Steve is a graduate (in mathematics and computer science) of Hope College, has masters degrees from the Institute for Christian Studies (in philosophy) and Fuller Theological Seminary (in theology) as well as a Ph.D. in religious studies from The University of Chicago. Steve has written five books: The Greening of Theology; Assessing the Ark: A Christian Perspective on Non-Human Creatures and the Endangered Species Act; Evocations of Grace: The Writings of Joseph Sittler on Ecology, Theology, and Ethics (with Peter Bakken); For the Beauty of the Earth: A Christian Vision for Creation Care (now in a revised second edition); and Beyond Homelessness: Christian Faith in an Age of Displacement (with Brian Walsh). He is currently writing a book on ecological virtue ethics from a Christian perspective, entitled What Kind of Person Would Do Something Like That?: A Christian Virtue Ethic.

In addition to teaching for four years at North Park College in Chicago and for the last 21 years at Hope College, Steve has also taught at North Park Seminary in Chicago, Fuller Seminary in Los Angeles, and Western Seminary in Holland, Michigan. For the past 17 years Steve has also taught with the Creation Care Study Program in Belize and New Zealand. 

“I have known of Au Sable since the early 1980’s and first visited in 1992 for one of the famous Au Sable forums. I have known many of the faculty and staff and recommended study at Au Sable to many students. I have great respect for the work of Au Sable for I have seen its fruit in many ways: in the lives of its faculty and students, in the publications of those associated with its programs, in the creative vision of its board and leaders.”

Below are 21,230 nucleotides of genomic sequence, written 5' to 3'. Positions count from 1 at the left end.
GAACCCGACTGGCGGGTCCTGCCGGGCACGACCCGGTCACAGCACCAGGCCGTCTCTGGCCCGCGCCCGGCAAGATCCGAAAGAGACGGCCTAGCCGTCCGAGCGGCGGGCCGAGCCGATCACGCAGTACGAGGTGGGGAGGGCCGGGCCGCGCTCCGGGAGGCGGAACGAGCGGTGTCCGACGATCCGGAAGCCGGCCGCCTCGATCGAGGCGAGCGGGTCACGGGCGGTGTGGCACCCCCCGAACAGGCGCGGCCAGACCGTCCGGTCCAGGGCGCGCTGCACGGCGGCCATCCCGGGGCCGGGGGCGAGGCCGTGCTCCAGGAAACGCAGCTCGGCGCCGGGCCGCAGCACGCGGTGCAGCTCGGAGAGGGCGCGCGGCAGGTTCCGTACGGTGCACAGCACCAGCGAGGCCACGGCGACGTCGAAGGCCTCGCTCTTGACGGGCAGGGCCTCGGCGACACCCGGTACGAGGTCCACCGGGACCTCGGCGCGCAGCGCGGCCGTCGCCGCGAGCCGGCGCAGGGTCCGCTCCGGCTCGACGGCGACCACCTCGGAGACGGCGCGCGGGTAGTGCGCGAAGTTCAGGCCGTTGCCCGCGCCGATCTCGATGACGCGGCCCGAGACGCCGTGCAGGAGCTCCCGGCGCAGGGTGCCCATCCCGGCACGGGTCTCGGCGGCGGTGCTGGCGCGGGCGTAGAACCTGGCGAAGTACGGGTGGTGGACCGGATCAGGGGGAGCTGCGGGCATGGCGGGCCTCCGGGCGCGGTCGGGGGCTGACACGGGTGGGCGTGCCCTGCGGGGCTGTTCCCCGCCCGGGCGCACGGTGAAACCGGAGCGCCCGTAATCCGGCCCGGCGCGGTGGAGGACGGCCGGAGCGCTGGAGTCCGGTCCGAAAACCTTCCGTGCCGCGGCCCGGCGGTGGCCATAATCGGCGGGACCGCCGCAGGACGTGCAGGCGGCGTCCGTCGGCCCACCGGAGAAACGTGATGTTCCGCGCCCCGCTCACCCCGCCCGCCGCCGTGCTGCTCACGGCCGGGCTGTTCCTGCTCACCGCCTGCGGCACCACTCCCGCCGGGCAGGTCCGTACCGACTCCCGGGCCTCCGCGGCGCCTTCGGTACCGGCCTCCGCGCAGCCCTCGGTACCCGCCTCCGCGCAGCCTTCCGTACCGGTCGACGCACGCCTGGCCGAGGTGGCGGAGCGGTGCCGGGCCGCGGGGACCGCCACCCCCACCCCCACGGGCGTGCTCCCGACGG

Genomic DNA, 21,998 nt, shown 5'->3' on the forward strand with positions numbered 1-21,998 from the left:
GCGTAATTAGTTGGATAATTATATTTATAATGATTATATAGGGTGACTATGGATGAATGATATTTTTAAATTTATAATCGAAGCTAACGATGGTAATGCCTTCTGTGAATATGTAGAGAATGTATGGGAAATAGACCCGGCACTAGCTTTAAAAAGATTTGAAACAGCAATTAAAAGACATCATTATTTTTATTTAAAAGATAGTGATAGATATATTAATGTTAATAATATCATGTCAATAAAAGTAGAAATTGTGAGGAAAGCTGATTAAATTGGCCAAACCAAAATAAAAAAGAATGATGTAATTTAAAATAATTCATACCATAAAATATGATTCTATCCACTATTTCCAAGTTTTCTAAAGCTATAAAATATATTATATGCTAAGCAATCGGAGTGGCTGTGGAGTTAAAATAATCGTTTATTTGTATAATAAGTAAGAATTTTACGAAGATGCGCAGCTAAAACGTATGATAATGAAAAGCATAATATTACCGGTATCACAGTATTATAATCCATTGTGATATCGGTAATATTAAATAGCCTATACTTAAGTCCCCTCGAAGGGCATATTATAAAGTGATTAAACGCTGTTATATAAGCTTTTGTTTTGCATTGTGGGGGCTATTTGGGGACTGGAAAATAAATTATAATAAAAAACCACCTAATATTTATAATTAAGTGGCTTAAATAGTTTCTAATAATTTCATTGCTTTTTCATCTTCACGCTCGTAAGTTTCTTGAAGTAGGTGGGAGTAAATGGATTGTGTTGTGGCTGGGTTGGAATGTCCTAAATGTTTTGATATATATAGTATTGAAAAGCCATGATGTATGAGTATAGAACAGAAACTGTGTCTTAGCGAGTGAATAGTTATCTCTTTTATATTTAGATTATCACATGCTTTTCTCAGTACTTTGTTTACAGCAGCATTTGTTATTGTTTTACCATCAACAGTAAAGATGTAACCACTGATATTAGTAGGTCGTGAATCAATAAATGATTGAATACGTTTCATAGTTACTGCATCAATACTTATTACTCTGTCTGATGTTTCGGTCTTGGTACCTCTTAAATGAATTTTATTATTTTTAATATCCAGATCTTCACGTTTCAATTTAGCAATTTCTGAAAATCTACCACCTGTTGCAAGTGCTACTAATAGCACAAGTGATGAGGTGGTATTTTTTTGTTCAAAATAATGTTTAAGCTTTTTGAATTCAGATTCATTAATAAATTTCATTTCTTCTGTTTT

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Helena Cicero : photo

Helena Cicero

Helena Cicero is the Interim Director of the Oakes Museum at Messiah College in Grantham, Pennsylvania where she has been working since 2004. Helena has served in numerous roles at the Oakes Museum, starting as a Docent from 2004-2008, Education Coordinator from 2008-2017 and now Interim Director. In her role, Helena writes and implements curriculum for the museum classroom, broadens the scope of educational offerings at the museum as well as managing and coordinating all museum education programs.

Prior to the Oakes Museum, Helena worked as a Teacher-Naturalist and Safari Overnight Manager at the Academy of Natural Sciences in Philadelphia, PA, and volunteered at the Santa Ana Wildlife Refuge in Alamo, Texas. Helena's connection with Au Sable is long standing as she completed the Environmental Education Internship in 1999 which she credits as being instrumental in shaping her into who she is today. 

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Dr. Eugene Dunkley : photo

Dr. Eugene Dunkley